Boston’s largest fossil fuel-free building to date, receives LEED© Platinum

June 20, 2023 (originally published by BU Sustainability) – Boston University’s Center for Computing & Data Sciences, Boston’s largest fossil fuel-free building to date, received LEED© Platinum, the highest rating from the U.S. Green Building Council.

“Receiving LEED Platinum for the Center for Computing & Data Sciences is the culmination of a decade of work bringing BU’s newest academic building to life,” said Dennis Carlberg, Boston University’s Associate Vice President for Sustainability. “In 2017, when the Board of Trustees approved the Climate Action Plan, it changed the ambition for this project. When the design team was reassembled in 2018, senior leadership asked for a fossil fuel-free building and to set a goal to achieve LEED Platinum. They were looking for a strong statement in what sustainable design can look like in Boston and demonstrate that fossil fuel-free buildings are possible at scale in a dense urban environment.”

LEED, or Leadership in Energy & Environmental Design, is a globally recognized symbol of excellence in green building design and construction. Highlights of the Center’s sustainability features include:

  • The geothermal heating and cooling system is one of the largest of its kind, with 31 closed-loop heat pumps going 1,500 feet beneath the earth’s surface – twice as deep as the John Hancock Tower is tall.
  • There are no gas lines connected to the building.
  • Electricity matched from BU Wind and BU Solar provides the building’s total electricity demand. Utilizing renewables for electricity and no fossil fuel use makes the building carbon-free.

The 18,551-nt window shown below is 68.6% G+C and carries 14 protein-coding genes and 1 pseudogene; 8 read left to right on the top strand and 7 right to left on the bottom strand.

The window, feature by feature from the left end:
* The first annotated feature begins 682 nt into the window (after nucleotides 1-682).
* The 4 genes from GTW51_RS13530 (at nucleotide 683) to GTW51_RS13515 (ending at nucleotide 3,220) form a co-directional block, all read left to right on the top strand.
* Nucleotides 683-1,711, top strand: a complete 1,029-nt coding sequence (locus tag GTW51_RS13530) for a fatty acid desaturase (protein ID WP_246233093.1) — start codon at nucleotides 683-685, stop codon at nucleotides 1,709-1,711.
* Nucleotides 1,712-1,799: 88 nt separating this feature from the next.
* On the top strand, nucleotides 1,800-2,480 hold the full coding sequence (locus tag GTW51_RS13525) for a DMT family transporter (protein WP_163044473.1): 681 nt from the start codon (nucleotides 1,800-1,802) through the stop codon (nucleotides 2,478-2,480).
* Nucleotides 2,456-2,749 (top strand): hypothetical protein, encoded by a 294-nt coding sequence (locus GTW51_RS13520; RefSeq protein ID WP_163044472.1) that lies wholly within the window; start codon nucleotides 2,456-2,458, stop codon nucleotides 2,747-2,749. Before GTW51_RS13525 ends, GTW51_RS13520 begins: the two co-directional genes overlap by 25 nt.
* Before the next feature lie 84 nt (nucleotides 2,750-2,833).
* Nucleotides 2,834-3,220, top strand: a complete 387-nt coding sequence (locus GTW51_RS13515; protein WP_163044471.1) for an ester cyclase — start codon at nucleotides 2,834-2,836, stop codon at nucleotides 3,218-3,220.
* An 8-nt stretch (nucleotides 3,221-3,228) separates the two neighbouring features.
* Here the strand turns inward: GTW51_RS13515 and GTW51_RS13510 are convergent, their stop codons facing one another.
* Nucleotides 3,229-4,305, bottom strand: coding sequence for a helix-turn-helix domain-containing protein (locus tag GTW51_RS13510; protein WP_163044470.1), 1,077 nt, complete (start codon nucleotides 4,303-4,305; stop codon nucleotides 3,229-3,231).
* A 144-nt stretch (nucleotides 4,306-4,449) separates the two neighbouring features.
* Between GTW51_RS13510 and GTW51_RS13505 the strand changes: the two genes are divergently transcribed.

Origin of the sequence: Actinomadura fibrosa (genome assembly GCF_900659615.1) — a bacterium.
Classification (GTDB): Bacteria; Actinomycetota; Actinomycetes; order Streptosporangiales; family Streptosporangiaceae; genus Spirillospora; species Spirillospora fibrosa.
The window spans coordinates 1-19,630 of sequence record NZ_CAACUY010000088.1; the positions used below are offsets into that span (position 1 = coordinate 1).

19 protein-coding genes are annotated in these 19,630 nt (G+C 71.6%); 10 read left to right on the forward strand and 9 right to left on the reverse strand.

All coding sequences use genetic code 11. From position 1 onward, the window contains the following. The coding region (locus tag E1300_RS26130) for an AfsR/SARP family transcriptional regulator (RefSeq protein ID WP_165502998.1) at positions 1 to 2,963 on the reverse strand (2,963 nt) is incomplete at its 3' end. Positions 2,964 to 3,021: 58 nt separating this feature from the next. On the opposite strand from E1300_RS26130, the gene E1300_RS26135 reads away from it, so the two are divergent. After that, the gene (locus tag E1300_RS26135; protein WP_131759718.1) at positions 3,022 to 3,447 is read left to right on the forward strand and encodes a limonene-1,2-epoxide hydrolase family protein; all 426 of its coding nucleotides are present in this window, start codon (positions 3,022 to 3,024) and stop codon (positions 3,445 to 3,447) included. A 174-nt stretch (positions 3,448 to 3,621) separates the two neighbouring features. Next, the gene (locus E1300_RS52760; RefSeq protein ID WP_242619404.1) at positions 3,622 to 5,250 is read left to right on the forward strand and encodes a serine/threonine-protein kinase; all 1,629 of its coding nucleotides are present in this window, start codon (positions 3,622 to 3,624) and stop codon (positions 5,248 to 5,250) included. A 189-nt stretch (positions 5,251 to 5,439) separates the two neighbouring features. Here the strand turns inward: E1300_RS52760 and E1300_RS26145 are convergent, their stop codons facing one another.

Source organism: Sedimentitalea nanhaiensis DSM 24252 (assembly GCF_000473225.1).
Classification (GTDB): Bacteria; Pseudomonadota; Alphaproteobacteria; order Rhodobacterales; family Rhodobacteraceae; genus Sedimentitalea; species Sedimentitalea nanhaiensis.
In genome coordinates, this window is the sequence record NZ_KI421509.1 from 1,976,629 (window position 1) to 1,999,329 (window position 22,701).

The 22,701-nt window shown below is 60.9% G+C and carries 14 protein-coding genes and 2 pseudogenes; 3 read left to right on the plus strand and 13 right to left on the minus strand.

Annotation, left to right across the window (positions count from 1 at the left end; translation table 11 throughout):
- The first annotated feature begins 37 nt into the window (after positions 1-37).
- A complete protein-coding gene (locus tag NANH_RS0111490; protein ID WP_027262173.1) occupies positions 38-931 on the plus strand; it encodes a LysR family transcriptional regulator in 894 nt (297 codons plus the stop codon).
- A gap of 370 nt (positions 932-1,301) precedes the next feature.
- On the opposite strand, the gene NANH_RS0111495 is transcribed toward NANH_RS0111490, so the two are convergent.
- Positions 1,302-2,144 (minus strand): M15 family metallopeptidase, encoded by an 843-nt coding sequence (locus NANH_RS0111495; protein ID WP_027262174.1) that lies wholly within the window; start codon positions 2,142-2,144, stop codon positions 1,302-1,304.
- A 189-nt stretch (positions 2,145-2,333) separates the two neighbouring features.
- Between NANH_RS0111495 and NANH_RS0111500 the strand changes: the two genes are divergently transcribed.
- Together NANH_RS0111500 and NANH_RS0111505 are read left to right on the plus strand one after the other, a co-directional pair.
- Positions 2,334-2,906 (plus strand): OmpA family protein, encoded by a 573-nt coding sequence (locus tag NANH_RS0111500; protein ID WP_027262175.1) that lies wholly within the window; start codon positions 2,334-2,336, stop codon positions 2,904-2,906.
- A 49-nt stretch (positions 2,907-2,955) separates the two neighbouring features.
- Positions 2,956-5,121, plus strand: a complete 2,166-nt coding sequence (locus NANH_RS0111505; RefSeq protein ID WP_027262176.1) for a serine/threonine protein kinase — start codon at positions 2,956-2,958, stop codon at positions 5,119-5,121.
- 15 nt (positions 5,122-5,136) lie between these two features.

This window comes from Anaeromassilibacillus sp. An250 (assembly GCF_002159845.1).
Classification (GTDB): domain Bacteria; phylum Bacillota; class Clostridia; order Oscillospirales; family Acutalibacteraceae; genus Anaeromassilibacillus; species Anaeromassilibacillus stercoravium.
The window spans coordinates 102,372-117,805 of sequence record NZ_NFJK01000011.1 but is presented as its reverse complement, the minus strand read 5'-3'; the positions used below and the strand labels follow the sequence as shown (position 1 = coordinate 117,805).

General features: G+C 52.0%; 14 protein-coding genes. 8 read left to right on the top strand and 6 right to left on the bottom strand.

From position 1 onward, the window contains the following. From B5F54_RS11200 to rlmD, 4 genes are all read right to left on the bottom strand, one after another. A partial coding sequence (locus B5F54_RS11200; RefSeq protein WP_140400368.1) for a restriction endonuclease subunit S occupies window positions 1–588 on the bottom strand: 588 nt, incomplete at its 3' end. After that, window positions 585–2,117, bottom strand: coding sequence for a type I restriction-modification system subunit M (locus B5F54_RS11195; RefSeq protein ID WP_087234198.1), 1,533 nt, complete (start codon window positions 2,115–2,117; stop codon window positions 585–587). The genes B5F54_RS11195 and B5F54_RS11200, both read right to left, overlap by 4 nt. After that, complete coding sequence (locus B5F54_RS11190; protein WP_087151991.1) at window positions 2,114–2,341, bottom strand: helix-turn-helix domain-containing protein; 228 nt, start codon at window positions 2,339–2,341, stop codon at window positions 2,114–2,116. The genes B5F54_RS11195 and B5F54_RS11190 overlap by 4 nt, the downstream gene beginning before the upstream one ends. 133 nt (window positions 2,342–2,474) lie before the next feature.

• Exterior louvers and reflective vertical sawtooth elements provide shade to keep the Sun’s heat out during the summer. Triple-glazed windows keep the heat in the building during the winter and out of the building during the summer.
  • Energy recovery devices, like the heat recovery wheels used in this building, transfer outgoing thermal energy to the incoming outdoor air without mixing the actual air. These “dedicated outdoor air systems” also dehumidify the moisture content of outside air, thus making the distributed air more comfortable.
  • Eight green roofs provide outdoor space for building occupants to spend time outside, capture rainwater, and help reduce the urban heat island effect.
  • Concrete mixes were modified, and cure times were extended to reduce cement content, which resulted in a 6% reduction in embodied carbon.

    With the addition of the Center for Computing & Data Sciences to the University’s LEED portfolio, BU now has 23 LEED-certified buildings and spaces on campus totaling 1.8 million square feet. To learn more about the sustainability elements of this building, you can view BU Sustainability’s interactive virtual tour.